If there are multiple trustees, they carry dual accountability for their actions, inactions, and decisions and those of their co-trustees. When there were multiple trustees at common law, each had an obligation to participate in trust administration unless otherwise specified. When one trustee breached their fiduciary duty, the other trustees were required to compel them to redress it. Under the UTC, co-trustees are directed to exercise reasonable care, to partake in the performance of the trustee’s functions, unless they are effectively assigned to another co-trustee, and act by majority decision.

The UTC authorizes a dissenting trustee to absolve him or herself from liability by recording such dissent. But a dissenting co-trustee must prevent “any serious breach of trust” and must “compel a co-trustee to redress a serious breach of trust.”

Beneficiaries can recover improperly distributed trust assets if they are traceable back to the trust. Beneficiaries’ claims against the trustee are no higher priority than those of other trustee creditors. Beneficiaries, however, and not creditors, are the only parties who can reach the trust property. If a trustee wrongfully disposes of the trust property, the beneficiaries can retrieve it unless it has come into the hands of a bona fide purchaser for value. If the trustee disposes of the trust property and acquires other property with the sale proceeds, the beneficiaries can enforce the trust on the newly acquired property.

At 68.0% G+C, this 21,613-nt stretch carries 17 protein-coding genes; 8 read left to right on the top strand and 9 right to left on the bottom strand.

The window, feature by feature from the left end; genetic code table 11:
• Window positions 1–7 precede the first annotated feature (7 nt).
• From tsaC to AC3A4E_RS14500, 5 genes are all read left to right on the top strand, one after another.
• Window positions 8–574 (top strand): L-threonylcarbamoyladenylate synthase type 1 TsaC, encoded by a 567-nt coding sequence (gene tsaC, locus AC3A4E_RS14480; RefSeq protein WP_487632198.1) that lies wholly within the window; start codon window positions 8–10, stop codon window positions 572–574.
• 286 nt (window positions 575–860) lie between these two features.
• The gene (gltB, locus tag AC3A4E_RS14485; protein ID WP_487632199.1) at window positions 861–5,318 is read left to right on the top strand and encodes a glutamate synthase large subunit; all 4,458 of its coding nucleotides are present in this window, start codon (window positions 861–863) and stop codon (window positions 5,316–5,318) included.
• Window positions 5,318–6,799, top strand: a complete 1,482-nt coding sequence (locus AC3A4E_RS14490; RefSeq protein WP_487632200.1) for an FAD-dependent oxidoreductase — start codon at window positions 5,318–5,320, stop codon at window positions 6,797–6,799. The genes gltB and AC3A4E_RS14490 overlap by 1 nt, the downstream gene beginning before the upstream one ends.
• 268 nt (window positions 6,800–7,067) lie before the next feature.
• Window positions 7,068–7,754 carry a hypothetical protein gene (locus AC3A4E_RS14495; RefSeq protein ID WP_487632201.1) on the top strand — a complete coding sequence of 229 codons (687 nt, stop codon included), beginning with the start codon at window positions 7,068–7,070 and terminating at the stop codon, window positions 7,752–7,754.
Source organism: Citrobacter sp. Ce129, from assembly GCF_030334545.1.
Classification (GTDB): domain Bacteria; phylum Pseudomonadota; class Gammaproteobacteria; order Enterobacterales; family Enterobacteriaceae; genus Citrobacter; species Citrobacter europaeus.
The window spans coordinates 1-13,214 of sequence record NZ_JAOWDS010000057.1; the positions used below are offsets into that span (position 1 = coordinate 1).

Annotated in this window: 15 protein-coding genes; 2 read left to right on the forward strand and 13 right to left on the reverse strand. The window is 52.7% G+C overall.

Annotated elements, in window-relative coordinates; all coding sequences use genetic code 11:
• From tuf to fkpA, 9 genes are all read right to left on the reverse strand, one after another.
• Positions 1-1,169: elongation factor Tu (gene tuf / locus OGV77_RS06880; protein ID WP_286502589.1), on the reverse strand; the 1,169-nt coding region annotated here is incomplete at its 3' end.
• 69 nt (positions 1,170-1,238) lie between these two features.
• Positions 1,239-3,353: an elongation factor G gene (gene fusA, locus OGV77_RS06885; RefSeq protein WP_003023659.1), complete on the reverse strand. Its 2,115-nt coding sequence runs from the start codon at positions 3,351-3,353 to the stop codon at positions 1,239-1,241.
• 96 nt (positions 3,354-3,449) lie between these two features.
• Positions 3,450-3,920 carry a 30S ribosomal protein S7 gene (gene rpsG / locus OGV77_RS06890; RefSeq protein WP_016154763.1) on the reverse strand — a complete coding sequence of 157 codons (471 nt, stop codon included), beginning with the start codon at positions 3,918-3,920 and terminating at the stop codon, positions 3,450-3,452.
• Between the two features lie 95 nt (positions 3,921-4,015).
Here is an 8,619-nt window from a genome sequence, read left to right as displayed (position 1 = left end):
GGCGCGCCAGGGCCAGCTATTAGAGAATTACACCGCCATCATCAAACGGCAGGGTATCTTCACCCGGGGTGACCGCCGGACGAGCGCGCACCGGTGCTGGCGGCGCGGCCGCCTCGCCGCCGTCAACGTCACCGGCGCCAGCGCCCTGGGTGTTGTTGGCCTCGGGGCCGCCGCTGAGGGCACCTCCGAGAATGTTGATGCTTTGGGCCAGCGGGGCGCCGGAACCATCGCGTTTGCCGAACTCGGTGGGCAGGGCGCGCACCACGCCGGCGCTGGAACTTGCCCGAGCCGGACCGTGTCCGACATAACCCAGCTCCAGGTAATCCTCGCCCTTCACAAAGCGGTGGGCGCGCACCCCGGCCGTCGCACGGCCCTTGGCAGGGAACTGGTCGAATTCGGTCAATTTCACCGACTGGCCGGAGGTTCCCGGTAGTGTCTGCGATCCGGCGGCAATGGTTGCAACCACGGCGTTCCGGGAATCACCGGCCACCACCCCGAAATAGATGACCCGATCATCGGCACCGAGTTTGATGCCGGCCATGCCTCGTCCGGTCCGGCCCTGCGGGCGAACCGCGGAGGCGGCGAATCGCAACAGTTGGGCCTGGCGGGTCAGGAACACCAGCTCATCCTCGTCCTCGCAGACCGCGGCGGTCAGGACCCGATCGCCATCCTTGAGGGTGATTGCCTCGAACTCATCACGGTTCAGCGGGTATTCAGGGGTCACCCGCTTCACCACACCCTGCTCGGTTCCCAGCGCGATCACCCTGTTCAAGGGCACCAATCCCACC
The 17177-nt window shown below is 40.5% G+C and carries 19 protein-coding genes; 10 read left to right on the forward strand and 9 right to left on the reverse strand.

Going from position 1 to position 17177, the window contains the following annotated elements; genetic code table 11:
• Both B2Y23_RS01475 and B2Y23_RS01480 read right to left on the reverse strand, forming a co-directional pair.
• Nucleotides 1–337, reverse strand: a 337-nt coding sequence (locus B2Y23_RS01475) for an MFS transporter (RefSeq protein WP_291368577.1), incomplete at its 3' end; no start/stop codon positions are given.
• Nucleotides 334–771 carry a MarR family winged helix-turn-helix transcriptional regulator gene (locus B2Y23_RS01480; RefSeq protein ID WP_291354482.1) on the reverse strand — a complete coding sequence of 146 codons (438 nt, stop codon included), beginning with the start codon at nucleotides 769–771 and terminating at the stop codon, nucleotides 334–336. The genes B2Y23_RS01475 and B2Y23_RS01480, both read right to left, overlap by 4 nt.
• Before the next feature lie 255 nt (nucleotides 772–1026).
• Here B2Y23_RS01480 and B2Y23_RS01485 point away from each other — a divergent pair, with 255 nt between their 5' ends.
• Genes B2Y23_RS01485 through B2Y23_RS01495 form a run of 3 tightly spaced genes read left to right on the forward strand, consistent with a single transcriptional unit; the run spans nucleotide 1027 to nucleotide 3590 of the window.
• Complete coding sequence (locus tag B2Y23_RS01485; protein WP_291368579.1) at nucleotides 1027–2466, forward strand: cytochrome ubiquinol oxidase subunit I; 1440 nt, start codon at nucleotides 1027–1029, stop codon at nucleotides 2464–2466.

Can I File Suit for a Trustee’s Breach of Fiduciary Duty?

Under most state laws, any trustee’s fiduciary duties violation renders the trustee liable. The beneficiary must prove that a trustee breached a fiduciary duty in the lawsuit. If a trustee can show this, the trustee is entitled to money damages. These damages equal the full amount of the loss to the trust from the improper action.

Each state has a statute of limitations that controls how long a beneficiary has to file a lawsuit against a trustee. Normally, the statute of limitations does not begin to “run” until the beneficiary knows of the improper conduct. The beneficiary may gain such knowledge, for example, when the trustee files an accounting that reports the specific wrongful conduct.

Do I Need the Help of an Attorney With Breach of Fiduciary Duty Issues?

If you believe that a trustee has improperly administered a trust, you should contact a trust attorney. A knowledgeable estate attorney near you can review the trust documents, determine what rights you have under that document, and analyze whether a trustee engaged in a breach of fiduciary duty causing loss of money to the trust. The estate attorney can represent you at settlement proceedings, hearings, and in court.